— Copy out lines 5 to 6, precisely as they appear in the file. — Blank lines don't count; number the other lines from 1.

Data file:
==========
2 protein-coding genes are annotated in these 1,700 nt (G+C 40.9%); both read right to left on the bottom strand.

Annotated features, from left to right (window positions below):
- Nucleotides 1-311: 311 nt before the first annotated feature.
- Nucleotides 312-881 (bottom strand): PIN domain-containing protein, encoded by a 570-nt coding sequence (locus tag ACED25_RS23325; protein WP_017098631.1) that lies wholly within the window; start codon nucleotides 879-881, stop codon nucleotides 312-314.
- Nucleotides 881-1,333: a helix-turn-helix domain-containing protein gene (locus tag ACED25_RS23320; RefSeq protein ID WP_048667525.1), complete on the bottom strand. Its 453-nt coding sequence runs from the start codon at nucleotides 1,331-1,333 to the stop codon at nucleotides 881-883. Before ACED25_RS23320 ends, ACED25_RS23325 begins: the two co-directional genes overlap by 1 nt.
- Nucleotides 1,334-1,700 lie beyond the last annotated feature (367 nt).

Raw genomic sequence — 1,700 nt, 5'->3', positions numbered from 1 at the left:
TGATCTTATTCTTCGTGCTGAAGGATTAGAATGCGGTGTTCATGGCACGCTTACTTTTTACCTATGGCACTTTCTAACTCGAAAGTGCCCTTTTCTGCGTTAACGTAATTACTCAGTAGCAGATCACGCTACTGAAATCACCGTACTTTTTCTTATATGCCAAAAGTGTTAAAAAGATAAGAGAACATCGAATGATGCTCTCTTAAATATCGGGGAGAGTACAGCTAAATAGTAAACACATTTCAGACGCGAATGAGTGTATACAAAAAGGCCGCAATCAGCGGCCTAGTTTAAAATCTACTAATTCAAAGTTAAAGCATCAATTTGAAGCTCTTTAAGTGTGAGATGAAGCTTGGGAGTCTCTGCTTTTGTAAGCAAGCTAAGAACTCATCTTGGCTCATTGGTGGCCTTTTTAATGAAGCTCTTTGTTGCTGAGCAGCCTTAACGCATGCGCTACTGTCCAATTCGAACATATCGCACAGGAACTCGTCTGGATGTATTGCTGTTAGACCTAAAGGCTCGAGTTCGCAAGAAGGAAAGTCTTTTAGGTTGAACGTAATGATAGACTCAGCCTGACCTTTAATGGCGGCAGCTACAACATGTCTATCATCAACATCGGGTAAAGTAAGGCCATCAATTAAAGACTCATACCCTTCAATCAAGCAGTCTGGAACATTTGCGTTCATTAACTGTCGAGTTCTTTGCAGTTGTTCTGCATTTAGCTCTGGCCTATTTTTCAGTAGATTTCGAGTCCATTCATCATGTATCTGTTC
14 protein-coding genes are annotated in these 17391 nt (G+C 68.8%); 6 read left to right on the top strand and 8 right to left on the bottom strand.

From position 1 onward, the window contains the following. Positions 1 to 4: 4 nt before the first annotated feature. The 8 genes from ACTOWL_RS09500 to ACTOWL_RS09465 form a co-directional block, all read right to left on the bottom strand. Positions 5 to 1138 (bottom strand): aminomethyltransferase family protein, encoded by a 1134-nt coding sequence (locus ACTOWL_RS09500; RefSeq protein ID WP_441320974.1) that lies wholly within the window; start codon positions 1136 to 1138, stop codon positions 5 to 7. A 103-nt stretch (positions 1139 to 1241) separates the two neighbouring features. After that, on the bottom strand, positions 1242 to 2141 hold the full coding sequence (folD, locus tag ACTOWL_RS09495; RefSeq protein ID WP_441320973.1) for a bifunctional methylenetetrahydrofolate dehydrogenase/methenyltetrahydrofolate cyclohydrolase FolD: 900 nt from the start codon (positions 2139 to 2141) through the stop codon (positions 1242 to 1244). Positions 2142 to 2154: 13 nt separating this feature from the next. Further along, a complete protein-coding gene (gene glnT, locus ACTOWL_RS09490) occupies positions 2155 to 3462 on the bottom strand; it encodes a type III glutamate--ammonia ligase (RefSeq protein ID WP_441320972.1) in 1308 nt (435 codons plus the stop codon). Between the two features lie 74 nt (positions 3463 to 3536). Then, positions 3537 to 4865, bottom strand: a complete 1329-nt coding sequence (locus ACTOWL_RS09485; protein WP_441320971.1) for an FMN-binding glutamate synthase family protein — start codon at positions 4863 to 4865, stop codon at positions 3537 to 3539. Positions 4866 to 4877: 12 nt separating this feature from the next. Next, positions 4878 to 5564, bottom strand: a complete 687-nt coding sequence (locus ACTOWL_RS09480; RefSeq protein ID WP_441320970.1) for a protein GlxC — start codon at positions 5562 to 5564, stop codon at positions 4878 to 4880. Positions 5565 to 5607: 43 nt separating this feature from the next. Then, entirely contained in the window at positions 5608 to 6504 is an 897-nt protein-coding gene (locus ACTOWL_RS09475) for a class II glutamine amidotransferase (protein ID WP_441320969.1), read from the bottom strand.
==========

- Nucleotides 881-1,333: a helix-turn-helix domain-containing protein gene (locus tag ACED25_RS23320; RefSeq protein ID WP_048667525.1), complete on the bottom strand. Its 453-nt coding sequence runs from the start codon at nucleotides 1,331-1,333 to the stop codon at nucleotides 881-883. Before ACED25_RS23320 ends, ACED25_RS23325 begins: the two co-directional genes overlap by 1 nt.
- Nucleotides 1,334-1,700 lie beyond the last annotated feature (367 nt).